"Obviously, there are lots of police fatal uses of force," Bueermann said, noting that the number hovers around 1,000 people per year. "But taken in its totality, this case is unprecedented in many ways."

Those unique factors include the manner in which Chauvin killed Floyd, that he did it for so long even as bystanders recorded video and begged him to stop, and that he didn't relent even after at least one other officer suggested they reposition Floyd.

The circumstances of Floyd's death meant lead defense attorney Eric Nelson was not able to utilize the usual "split-second" argument used when officers shoot someone.

Attorney John Burris represented Rodney King, a Black man who was beaten by white Los Angeles police officers 30 years ago while a neighbor recorded it. The four officers were acquitted of criminal charges; within hours, five days of rioting in Los Angeles began.

Burris said it was easier for jurors to convict Chauvin if they saw him as "a cold, ruthless person – unkind, unfeeling." Chauvin, wearing a surgical mask, showed little emotion during the case and when the jury read its verdict.

"This trial is unique," Rice said, in part because it was a "lynching" in which Chauvin showed bystanders he could do what he wanted, for 9 1/2 minutes, and they were powerless to stop it.

The verdict "will do nothing to change the physics of urban policing," Rice said. She said the circumstances of this case probably won't be repeated, "where you see the code of silence broken, you see the blue wall of impunity pierced. You see prosecutors going after a police officer at a level that they go after criminals daily."

In his closing argument, prosecutor Steve Schleicher said this was a "pro-police" case.

“The defendant is not on trial for being a police officer, he’s not on trial for who he was, he’s on trial for what he did,” he told jurors.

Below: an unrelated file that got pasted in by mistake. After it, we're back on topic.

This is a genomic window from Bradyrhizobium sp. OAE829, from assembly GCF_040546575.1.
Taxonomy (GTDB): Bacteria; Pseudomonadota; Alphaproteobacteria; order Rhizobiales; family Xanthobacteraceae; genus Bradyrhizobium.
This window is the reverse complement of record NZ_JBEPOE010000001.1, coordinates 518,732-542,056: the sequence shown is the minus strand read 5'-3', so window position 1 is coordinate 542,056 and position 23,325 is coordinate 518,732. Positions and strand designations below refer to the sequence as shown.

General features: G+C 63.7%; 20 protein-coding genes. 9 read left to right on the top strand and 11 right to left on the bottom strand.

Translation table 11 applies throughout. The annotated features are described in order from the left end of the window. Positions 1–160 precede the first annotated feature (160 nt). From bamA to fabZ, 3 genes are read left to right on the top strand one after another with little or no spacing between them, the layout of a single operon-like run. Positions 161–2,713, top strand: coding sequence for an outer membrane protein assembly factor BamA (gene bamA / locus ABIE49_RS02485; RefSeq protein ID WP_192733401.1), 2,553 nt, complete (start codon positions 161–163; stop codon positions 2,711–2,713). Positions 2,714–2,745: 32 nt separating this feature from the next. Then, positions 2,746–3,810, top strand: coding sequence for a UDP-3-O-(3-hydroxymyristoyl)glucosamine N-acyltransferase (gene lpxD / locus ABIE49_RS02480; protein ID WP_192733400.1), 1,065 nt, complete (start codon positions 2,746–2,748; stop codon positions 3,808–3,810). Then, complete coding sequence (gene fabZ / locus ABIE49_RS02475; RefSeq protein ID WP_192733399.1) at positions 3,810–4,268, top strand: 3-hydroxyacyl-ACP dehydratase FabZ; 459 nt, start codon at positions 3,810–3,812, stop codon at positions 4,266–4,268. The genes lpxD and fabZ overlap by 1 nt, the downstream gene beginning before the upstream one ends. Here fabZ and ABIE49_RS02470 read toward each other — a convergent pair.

Evidence against Chauvin was overwhelming

Legal experts who watched the trial praised prosecutors' performance and said they presented overwhelming evidence against Chauvin.

"The prosecution presented an incredibly strong case," said Ted Sampsell-Jones, a professor at Mitchell Hamline School of Law in neighboring St. Paul. "The defense lawyers were totally overmatched."

Legal observers said the totality of the prosecution's testimony was insurmountable as Minneapolis police officials and policing experts denounced Chauvin's actions as excessive, unreasonable and out of policy.

Several key witnesses were particularly powerful, said Mary Moriarty, the former chief public defender for Hennepin County: bystanders like Darnella Frazier, who recorded the viral video; Dr. Martin Tobin, a medical expert; and Minneapolis police Chief Medaria Arradondo, who told jurors Chauvin violated the department’s policies and his actions did not reflect “our ethics or our values.”

In this image from video, Minneapolis Police Chief Medaria Arradondo testifies Monday, April 5, 2021, in the trial of former Minneapolis police Officer Derek Chauvin at the Hennepin County Courthouse in Minneapolis.

In his closing statement, prosecutor Steve Schleicher described bystanders as "random members of the community, all converged by fate at one single moment in time to witness" what happened –– and then to bring their testimony to jurors.

"We got to meet them all as human beings," Moriarty said, noting that Frazier was a minor at the time.

When Nelson asked Frazier if recording the video changed her life, that allowed prosecutors to ask her to elaborate.